We also work on much smaller projects, like individual event posters. These use illustration to summarise the key themes of the event with an image that stands out in the mind of the viewer (and also when stuck to notice boards).

Who, what, where

We’ll want to know what the advertisement is for, who it’s aimed at, and where it’s going to appear. An advertisement at a biotechnology conference that features a big strand of DNA won’t exactly be a novelty. It’s important for us to get an idea of what landscape the advertisement will exist in, who you want to see it, and what THEY care about.

Emotional connection

For a big promotional illustration, the details of the product are undoubtedly important, but the crux of the artwork should be about how the product makes the user feel. This might be relief that even the tiniest impurity is detected, joy at how simple a product makes a tricky lab process, or the endless possibilities available now that they can get such accurate readings.

The ideas stage

For big promotional illustrations, the drafts and concepts stage is often quite lengthy, and can take several weeks depending on how long it takes us to find a solution you’re happy with. Once we’ve found one we’ll get to work on creating the large scale final artwork.

Ballpark figures for publishing

We price illustrations based on the time taken to produce them and the licence required. Our default terms for new illustrations are exclusive use in the chosen media for 2 years. We don’t tend to work for hire or transfer copyright.

Every brief is different, but we’ve included some examples of pricing below.

We can also license previously created illustrations for reuse in books.

Product
Size
Price (£)

Online

(prices dependent on duration of use)

Full screen

Banner

Spot

from £500

from £250

from £150

General Newspaper or Magazine illustration

(prices dependent on print run size)

Cover

Full page

Spot

from £800

from £400

from £150

Trade magazine or journal illustration

(prices dependent on print run size)

Cover

Full page

Spot

from £600

from £300

from £100

Fiction and non-fiction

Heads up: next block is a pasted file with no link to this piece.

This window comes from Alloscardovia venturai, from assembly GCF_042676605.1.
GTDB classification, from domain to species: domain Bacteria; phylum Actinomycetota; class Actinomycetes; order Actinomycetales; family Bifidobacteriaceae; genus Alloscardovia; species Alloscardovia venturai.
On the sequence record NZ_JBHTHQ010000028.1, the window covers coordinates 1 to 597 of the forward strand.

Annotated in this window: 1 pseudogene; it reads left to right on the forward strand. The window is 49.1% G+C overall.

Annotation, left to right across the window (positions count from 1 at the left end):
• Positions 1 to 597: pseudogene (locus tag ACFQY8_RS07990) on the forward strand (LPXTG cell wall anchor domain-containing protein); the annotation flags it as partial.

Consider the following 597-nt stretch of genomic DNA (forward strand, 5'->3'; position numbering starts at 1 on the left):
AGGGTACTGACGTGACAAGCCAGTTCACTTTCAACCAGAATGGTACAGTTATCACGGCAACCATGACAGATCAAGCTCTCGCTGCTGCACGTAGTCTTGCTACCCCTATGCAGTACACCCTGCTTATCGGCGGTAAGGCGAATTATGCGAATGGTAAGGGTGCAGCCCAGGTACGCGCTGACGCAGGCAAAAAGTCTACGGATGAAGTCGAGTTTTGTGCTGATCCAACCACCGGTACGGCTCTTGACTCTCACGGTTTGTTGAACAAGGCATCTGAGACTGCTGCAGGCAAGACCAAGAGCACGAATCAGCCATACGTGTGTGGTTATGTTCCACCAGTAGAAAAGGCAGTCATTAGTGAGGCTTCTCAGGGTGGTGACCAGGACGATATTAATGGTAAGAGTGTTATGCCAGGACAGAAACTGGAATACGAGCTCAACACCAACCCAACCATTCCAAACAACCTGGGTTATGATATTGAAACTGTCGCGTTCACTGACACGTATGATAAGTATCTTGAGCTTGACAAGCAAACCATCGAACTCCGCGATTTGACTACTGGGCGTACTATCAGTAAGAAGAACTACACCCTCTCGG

(prices dependent on print run size)

Cover

Full page

Spot

from £1000

from £450

from £200

Textbook

(prices dependent on print run size)

Cover

Full page

Spot

from £600

from £300

from £100

Ballpark figures for advertising

The price of the artwork is made up of the illustration fee and the licence fee. This means that a simple illustration that forms a worldwide campaign could end up being more expensive than a complex illustration for use at a single trade fair.

In general the licensing fee needs to be negotiated for each new project, particularly since exclusive rights might be needed, however for smaller pieces of promotion we can bundle it together..

Service

Size

Price (£)

Poster

(new artwork)

A4

A3

A2

250

400

700

Poster

(using old artwork)

A4

A3

A2

100

170

250

Large format artwork for advertising

Concept work

Artwork production

from 1000

from 2000

Science Art exhibitions

SciArt projects are generally funded by grant funding. If you’d like us to work on a bid with you then please get in touch.

On the right are the kind of things you should budget for when writing up grants.

The Artists Union England provides guidance about this should you want to find out more.

https://www.artistsunionengland.org.uk/

http://www.payingartists.org.uk/

Day rate for on-site work

You’ll usually need to pay a day rate for required activities that don’t involve creating artwork, such as talks, evaluations or workshops.

Exhibition fee

If you’d like to exhibit artwork that’s already been created it’s normal to pay the artist an appearance fee. This is particularly the case if it’s new work and you haven’t contributed to materials and production costs.

Materials and production costs

Budget for materials and production costs. This would cover materials, studio rental, administrative and living costs, particularly if onsite work is required.

Copyright or ownership

These fees cover production of the artwork, exhibition of the pieces, and coverage of the event. They do not usually mean that you own the final artworks.